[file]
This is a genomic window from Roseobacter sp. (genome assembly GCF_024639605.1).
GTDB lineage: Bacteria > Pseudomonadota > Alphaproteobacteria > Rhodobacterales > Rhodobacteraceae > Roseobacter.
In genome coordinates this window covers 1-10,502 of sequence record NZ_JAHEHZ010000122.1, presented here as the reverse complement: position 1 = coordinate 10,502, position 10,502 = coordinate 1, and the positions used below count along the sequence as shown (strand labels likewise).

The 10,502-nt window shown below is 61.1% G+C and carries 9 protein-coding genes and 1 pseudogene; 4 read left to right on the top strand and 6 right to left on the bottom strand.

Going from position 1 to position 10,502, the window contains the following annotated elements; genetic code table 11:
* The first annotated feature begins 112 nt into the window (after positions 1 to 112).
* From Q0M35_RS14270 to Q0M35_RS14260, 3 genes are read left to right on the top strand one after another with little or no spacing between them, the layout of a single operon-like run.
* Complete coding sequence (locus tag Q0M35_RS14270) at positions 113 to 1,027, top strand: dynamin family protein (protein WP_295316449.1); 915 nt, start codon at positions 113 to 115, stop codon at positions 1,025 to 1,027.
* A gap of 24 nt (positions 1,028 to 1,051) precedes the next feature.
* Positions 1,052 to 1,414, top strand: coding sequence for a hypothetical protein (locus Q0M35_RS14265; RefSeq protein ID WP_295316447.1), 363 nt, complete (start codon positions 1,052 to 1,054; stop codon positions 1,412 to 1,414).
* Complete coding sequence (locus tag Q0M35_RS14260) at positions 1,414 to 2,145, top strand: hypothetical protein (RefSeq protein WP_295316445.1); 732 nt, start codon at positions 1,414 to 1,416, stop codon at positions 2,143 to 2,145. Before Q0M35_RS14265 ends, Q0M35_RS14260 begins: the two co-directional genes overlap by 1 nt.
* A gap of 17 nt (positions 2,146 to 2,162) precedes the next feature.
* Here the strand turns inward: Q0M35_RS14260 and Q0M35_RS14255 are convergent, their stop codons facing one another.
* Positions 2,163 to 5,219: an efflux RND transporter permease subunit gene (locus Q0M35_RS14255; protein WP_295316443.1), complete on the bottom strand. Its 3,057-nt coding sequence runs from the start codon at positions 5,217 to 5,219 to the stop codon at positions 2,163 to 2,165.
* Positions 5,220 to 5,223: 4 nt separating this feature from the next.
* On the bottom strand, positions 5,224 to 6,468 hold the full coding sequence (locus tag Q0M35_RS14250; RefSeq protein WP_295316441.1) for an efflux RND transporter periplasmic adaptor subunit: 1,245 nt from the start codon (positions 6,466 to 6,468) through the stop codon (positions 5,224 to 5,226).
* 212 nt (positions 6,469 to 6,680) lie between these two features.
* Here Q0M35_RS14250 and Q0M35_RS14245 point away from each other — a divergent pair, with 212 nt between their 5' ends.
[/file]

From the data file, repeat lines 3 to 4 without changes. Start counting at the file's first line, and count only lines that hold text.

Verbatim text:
In genome coordinates this window covers 1-10,502 of sequence record NZ_JAHEHZ010000122.1, presented here as the reverse complement: position 1 = coordinate 10,502, position 10,502 = coordinate 1, and the positions used below count along the sequence as shown (strand labels likewise).

The 10,502-nt window shown below is 61.1% G+C and carries 9 protein-coding genes and 1 pseudogene; 4 read left to right on the top strand and 6 right to left on the bottom strand.